Many thanks again for engaging with the Survey and following the Campaign’s progress. However, if you no longer wish to receive updates, just respond to this mail to let me know.

Best wishes,

Pennie Hedge


Thank you for posting this - you beat me to it! Although Sydenham Hill Woods are in Southwark the postcode distribution of those who completed the Survey showed that 17% were from SE23 and 22% from SE26, both mostly Lewisham postcodes, so this an important issue for our residents.

We have our best chance of getting Southwark to change its mind, with the design solution put forward by an independent engineer, which saves the oaks and keeps the bridge with its main historic features. We have raised nearly 80% of our target, and so any support you are able to give the Crowdfunder in these challenging times would be most helpful.


I can see why it needs repairs - check out the hole in the horizontal beam…


Funnily enough the rot in the timbers is not the main problem. They’re not structural, but do support the steel balustrade and so were the main cause of the bridge’s sudden closure. Cost to replace timbers c £30,000. The expensive bit is repairs to the abutment walls at each end, which are under pressure from the surrounding soil. That’s why the solution the Campaign to Save Cox’s Walk Footbridge Oaks is proposing uses small diameter piles which the soil can move around. The Council’s current preferred design is for another concrete raft with a wall on top, which would be susceptible to soil movement. And the stability of the soil and slope would be further compromised by removal of the two large oak trees. Cost to repair structure c £250,000.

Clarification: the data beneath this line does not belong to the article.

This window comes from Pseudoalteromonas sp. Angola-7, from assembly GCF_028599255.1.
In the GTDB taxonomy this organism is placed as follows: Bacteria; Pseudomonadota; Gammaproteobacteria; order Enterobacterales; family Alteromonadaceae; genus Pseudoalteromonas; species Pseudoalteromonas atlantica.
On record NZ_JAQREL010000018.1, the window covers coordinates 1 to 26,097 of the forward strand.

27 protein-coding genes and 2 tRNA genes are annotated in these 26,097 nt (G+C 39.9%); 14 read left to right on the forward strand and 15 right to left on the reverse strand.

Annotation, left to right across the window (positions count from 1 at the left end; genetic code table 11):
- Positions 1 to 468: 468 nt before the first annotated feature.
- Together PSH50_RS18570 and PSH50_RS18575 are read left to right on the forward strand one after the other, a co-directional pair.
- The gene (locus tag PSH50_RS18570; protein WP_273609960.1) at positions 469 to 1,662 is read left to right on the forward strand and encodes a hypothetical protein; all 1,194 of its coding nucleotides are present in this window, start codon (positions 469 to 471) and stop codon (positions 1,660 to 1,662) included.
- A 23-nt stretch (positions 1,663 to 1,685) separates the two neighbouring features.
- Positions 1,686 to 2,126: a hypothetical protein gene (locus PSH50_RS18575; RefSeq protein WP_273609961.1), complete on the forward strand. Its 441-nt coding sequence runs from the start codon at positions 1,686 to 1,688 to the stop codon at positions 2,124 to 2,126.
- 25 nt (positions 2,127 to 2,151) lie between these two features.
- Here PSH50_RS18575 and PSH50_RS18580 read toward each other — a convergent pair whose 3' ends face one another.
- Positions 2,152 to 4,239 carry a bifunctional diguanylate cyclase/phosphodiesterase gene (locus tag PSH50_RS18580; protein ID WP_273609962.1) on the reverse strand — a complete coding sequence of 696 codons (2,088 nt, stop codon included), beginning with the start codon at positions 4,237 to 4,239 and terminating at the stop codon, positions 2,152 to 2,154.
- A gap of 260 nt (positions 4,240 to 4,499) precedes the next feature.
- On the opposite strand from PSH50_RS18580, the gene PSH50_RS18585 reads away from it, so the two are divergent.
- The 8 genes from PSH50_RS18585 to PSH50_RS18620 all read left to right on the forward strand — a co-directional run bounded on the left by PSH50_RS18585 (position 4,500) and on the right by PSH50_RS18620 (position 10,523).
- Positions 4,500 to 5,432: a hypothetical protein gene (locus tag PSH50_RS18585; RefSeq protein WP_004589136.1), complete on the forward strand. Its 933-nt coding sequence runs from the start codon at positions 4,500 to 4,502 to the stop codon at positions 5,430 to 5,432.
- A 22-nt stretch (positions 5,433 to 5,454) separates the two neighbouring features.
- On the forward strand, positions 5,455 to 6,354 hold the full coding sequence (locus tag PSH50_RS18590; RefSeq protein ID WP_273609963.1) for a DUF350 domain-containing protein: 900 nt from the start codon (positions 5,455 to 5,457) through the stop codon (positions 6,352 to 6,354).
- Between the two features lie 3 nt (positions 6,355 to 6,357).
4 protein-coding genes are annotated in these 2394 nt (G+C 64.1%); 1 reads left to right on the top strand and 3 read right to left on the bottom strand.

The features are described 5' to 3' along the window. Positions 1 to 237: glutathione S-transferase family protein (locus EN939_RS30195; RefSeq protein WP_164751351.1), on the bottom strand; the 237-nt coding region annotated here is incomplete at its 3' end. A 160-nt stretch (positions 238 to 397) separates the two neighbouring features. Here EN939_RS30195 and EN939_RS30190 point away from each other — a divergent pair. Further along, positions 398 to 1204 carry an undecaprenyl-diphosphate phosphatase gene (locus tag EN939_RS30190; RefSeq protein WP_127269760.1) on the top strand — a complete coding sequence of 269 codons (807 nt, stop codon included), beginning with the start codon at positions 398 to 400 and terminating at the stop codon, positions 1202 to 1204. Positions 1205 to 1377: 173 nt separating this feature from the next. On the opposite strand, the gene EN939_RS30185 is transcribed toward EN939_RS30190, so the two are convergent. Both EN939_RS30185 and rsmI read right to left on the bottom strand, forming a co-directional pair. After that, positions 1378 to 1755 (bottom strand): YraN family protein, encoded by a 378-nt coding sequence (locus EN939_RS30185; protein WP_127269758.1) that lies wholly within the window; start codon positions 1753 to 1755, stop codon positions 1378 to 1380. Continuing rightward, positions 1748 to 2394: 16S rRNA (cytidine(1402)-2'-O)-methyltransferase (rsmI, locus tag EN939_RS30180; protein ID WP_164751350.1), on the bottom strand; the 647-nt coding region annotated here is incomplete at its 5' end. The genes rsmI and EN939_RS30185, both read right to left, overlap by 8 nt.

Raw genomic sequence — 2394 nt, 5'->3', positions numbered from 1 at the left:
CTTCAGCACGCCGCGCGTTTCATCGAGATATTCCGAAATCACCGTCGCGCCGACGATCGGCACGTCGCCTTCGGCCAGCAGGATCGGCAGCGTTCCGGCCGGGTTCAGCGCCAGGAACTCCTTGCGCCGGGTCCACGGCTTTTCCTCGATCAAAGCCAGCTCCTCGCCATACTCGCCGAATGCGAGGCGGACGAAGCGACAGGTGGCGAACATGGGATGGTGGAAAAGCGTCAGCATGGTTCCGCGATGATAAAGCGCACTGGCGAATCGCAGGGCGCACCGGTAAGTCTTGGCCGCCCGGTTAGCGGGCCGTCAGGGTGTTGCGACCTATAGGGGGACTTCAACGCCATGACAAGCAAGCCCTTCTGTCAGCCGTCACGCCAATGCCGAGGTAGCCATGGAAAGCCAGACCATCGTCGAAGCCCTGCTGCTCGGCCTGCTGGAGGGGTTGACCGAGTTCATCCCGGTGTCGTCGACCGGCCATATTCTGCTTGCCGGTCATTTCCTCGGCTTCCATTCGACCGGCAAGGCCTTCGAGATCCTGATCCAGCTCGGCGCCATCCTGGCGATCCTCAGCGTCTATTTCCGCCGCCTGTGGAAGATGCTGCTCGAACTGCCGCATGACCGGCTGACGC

@PennieH are there many reasons not to get rid of the bridge entirely? It leads to steps so isn’t a disability access issue and it is a fairly non-historically significant bridge. Replacing with steps would reduce maintenance costs, it might actually improve access (you get from under the bridge to over it) and all the trees would be saved.
If you do it over school holidays I could probably find a dozen teenaged boys who could knock it down in half an hour (couldn’t promise they would clean up afterwards)

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@John_Wilson, you are not alone in thinking that the bridge should just be removed, but when we did a survey recently it showed that over 90% of respondees did want to retain some form of bridge, preferably with something close to the current design. The design, although not most of the bridge, dates back to 1865, so has some heritage value. Pissaro also painted a famous picture of Lordship Lane Station from it and many people like the idea of standing where he stood… although, or maybe because, the view has changed out of all recognition. The London Wildlife Trust is also worried that an increased footfall along the path under the bridge would damage the understorey, including some ancient woodland indicator species. That area is currently gated, a dead end and dogs are not allowed, which helps to limit the number of people going there. Or did, until the bridge closure led to lots of new paths opening up across the cutting!


Not much happening here. Any news?